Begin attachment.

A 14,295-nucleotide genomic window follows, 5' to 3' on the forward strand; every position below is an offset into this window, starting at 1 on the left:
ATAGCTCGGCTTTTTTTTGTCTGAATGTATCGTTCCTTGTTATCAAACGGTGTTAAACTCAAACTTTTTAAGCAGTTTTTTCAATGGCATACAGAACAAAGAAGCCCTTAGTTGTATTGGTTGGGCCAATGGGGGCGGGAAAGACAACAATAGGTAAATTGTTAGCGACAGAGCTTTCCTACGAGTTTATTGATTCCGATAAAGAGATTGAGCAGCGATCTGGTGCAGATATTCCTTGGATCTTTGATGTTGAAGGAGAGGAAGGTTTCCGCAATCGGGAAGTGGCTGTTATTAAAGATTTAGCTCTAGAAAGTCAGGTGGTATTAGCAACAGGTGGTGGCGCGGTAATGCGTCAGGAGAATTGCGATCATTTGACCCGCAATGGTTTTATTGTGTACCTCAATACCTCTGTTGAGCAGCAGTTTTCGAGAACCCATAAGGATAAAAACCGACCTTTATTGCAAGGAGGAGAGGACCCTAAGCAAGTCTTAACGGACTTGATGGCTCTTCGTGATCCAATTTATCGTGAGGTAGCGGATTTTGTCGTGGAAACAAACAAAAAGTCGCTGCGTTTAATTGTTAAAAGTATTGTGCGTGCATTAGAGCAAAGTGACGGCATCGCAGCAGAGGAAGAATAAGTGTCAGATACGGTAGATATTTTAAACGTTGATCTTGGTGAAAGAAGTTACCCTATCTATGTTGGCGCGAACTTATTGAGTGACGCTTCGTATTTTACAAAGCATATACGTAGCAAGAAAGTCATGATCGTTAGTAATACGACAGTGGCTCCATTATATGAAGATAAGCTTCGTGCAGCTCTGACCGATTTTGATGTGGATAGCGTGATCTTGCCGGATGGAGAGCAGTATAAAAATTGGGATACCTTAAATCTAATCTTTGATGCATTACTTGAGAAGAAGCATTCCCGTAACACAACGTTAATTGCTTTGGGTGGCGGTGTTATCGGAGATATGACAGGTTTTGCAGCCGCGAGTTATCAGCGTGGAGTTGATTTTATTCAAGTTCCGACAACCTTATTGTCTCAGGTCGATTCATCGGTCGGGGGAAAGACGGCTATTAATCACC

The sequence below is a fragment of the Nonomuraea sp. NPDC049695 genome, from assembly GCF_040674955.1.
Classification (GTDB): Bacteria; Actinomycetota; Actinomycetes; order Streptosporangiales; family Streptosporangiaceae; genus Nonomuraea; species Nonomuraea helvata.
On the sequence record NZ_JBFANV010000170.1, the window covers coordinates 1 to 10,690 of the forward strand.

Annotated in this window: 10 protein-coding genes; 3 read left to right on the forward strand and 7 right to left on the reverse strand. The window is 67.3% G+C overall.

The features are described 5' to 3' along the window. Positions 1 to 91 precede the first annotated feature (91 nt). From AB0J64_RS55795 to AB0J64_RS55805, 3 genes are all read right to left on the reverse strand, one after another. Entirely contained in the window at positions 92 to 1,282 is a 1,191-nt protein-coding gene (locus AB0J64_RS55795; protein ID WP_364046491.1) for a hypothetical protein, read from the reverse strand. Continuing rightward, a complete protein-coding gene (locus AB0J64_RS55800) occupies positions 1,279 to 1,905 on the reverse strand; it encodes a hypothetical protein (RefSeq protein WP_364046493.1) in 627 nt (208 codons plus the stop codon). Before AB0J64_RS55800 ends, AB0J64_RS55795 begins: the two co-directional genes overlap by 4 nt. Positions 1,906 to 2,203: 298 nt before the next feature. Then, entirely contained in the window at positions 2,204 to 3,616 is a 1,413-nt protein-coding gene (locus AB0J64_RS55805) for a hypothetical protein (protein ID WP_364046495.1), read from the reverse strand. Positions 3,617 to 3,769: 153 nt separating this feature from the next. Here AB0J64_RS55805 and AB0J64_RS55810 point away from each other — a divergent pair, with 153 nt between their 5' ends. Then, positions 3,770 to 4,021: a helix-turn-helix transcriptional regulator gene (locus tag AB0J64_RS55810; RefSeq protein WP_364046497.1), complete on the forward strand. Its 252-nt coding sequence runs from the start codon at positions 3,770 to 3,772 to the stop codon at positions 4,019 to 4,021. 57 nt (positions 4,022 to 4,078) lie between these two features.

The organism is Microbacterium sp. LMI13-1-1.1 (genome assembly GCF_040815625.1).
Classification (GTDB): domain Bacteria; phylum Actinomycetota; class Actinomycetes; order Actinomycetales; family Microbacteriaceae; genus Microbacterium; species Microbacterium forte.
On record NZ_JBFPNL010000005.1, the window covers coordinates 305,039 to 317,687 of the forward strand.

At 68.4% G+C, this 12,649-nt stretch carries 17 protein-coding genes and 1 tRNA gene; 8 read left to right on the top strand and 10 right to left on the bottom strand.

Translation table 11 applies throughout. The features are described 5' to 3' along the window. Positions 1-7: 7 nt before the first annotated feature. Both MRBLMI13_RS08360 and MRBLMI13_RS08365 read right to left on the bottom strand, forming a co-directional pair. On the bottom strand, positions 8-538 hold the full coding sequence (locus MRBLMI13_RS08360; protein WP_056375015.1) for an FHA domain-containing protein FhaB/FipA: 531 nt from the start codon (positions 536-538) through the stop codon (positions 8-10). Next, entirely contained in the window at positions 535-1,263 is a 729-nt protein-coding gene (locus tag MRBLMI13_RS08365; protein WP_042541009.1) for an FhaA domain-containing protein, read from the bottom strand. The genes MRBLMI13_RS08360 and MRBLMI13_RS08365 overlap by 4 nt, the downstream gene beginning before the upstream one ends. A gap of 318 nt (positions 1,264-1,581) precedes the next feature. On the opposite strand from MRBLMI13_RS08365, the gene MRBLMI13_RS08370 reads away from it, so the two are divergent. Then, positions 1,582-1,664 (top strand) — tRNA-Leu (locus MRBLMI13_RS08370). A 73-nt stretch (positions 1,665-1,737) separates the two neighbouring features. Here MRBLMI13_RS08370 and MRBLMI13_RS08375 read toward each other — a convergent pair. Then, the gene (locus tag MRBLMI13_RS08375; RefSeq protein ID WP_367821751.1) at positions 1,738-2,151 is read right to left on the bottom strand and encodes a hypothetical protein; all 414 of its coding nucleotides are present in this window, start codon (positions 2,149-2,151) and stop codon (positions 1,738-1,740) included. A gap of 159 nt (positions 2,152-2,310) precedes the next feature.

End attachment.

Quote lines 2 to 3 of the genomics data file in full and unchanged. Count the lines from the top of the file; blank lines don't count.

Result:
ATAGCTCGGCTTTTTTTTGTCTGAATGTATCGTTCCTTGTTATCAAACGGTGTTAAACTCAAACTTTTTAAGCAGTTTTTTCAATGGCATACAGAACAAAGAAGCCCTTAGTTGTATTGGTTGGGCCAATGGGGGCGGGAAAGACAACAATAGGTAAATTGTTAGCGACAGAGCTTTCCTACGAGTTTATTGATTCCGATAAAGAGATTGAGCAGCGATCTGGTGCAGATATTCCTTGGATCTTTGATGTTGAAGGAGAGGAAGGTTTCCGCAATCGGGAAGTGGCTGTTATTAAAGATTTAGCTCTAGAAAGTCAGGTGGTATTAGCAACAGGTGGTGGCGCGGTAATGCGTCAGGAGAATTGCGATCATTTGACCCGCAATGGTTTTATTGTGTACCTCAATACCTCTGTTGAGCAGCAGTTTTCGAGAACCCATAAGGATAAAAACCGACCTTTATTGCAAGGAGGAGAGGACCCTAAGCAAGTCTTAACGGACTTGATGGCTCTTCGTGATCCAATTTATCGTGAGGTAGCGGATTTTGTCGTGGAAACAAACAAAAAGTCGCTGCGTTTAATTGTTAAAAGTATTGTGCGTGCATTAGAGCAAAGTGACGGCATCGCAGCAGAGGAAGAATAAGTGTCAGATACGGTAGATATTTTAAACGTTGATCTTGGTGAAAGAAGTTACCCTATCTATGTTGGCGCGAACTTATTGAGTGACGCTTCGTATTTTACAAAGCATATACGTAGCAAGAAAGTCATGATCGTTAGTAATACGACAGTGGCTCCATTATATGAAGATAAGCTTCGTGCAGCTCTGACCGATTTTGATGTGGATAGCGTGATCTTGCCGGATGGAGAGCAGTATAAAAATTGGGATACCTTAAATCTAATCTTTGATGCATTACTTGAGAAGAAGCATTCCCGTAACACAACGTTAATTGCTTTGGGTGGCGGTGTTATCGGAGATATGACAGGTTTTGCAGCCGCGAGTTATCAGCGTGGAGTTGATTTTATTCAAGTTCCGACAACCTTATTGTCTCAGGTCGATTCATCGGTCGGGGGAAAGACGGCTATTAATCACC

The sequence below is a fragment of the Nonomuraea sp. NPDC049695 genome, from assembly GCF_040674955.1.